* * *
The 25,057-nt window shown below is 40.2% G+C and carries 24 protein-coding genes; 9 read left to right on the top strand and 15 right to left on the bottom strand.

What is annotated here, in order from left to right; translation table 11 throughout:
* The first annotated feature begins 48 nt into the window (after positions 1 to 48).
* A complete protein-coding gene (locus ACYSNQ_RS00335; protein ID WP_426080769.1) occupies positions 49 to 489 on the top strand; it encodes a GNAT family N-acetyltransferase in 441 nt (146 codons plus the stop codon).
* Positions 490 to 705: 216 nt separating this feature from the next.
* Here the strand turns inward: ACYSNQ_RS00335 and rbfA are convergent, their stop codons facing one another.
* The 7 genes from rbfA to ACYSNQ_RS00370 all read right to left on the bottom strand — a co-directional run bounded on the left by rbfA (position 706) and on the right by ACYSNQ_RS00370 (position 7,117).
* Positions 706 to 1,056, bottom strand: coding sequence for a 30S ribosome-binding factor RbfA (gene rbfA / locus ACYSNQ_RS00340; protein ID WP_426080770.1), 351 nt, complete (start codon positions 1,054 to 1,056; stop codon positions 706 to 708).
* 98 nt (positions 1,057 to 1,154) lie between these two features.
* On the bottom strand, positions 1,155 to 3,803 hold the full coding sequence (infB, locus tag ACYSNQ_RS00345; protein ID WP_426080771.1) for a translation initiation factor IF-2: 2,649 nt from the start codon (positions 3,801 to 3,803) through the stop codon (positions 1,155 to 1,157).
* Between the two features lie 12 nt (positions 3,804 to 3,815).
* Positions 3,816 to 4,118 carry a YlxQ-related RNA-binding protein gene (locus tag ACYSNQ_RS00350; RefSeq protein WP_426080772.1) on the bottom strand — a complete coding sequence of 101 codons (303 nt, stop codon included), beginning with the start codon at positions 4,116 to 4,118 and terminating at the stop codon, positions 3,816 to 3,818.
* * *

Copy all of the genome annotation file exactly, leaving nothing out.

The 25,057-nt window shown below is 40.2% G+C and carries 24 protein-coding genes; 9 read left to right on the top strand and 15 right to left on the bottom strand.

What is annotated here, in order from left to right; translation table 11 throughout:
* The first annotated feature begins 48 nt into the window (after positions 1 to 48).
* A complete protein-coding gene (locus ACYSNQ_RS00335; protein ID WP_426080769.1) occupies positions 49 to 489 on the top strand; it encodes a GNAT family N-acetyltransferase in 441 nt (146 codons plus the stop codon).
* Positions 490 to 705: 216 nt separating this feature from the next.
* Here the strand turns inward: ACYSNQ_RS00335 and rbfA are convergent, their stop codons facing one another.
* The 7 genes from rbfA to ACYSNQ_RS00370 all read right to left on the bottom strand — a co-directional run bounded on the left by rbfA (position 706) and on the right by ACYSNQ_RS00370 (position 7,117).
* Positions 706 to 1,056, bottom strand: coding sequence for a 30S ribosome-binding factor RbfA (gene rbfA / locus ACYSNQ_RS00340; protein ID WP_426080770.1), 351 nt, complete (start codon positions 1,054 to 1,056; stop codon positions 706 to 708).
* 98 nt (positions 1,057 to 1,154) lie between these two features.
* On the bottom strand, positions 1,155 to 3,803 hold the full coding sequence (infB, locus tag ACYSNQ_RS00345; protein ID WP_426080771.1) for a translation initiation factor IF-2: 2,649 nt from the start codon (positions 3,801 to 3,803) through the stop codon (positions 1,155 to 1,157).
* Between the two features lie 12 nt (positions 3,804 to 3,815).
* Positions 3,816 to 4,118 carry a YlxQ-related RNA-binding protein gene (locus tag ACYSNQ_RS00350; RefSeq protein WP_426080772.1) on the bottom strand — a complete coding sequence of 101 codons (303 nt, stop codon included), beginning with the start codon at positions 4,116 to 4,118 and terminating at the stop codon, positions 3,816 to 3,818.